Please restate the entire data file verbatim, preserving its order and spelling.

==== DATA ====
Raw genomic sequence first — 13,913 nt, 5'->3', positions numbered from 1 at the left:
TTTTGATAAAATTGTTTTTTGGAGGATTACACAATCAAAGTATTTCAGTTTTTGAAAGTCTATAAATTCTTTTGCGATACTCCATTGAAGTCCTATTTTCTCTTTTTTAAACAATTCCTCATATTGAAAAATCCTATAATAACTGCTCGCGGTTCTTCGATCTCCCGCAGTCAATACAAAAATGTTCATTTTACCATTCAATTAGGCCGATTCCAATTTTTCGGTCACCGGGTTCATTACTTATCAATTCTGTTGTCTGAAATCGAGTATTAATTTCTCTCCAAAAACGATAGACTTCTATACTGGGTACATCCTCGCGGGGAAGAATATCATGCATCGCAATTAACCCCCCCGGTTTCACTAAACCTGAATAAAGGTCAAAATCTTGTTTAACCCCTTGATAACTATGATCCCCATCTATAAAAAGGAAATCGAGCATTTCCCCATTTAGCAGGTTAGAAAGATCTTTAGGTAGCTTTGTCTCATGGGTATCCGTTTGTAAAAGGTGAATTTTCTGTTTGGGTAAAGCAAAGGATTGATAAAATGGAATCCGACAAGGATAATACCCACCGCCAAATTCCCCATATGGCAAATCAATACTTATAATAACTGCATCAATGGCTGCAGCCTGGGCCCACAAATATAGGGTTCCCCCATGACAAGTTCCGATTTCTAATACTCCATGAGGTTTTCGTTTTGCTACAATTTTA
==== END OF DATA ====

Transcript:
Raw genomic sequence first — 13,913 nt, 5'->3', positions numbered from 1 at the left:
TTTTGATAAAATTGTTTTTTGGAGGATTACACAATCAAAGTATTTCAGTTTTTGAAAGTCTATAAATTCTTTTGCGATACTCCATTGAAGTCCTATTTTCTCTTTTTTAAACAATTCCTCATATTGAAAAATCCTATAATAACTGCTCGCGGTTCTTCGATCTCCCGCAGTCAATACAAAAATGTTCATTTTACCATTCAATTAGGCCGATTCCAATTTTTCGGTCACCGGGTTCATTACTTATCAATTCTGTTGTCTGAAATCGAGTATTAATTTCTCTCCAAAAACGATAGACTTCTATACTGGGTACATCCTCGCGGGGAAGAATATCATGCATCGCAATTAACCCCCCCGGTTTCACTAAACCTGAATAAAGGTCAAAATCTTGTTTAACCCCTTGATAACTATGATCCCCATCTATAAAAAGGAAATCGAGCATTTCCCCATTTAGCAGGTTAGAAAGATCTTTAGGTAGCTTTGTCTCATGGGTATCCGTTTGTAAAAGGTGAATTTTCTGTTTGGGTAAAGCAAAGGATTGATAAAATGGAATCCGACAAGGATAATACCCACCGCCAAATTCCCCATATGGCAAATCAATACTTATAATAACTGCATCAATGGCTGCAGCCTGGGCCCACAAATATAGGGTTCCCCCATGACAAGTTCCGATTTCTAATACTCCATGAGGTTTTCGTTTTGCTACAATTTTA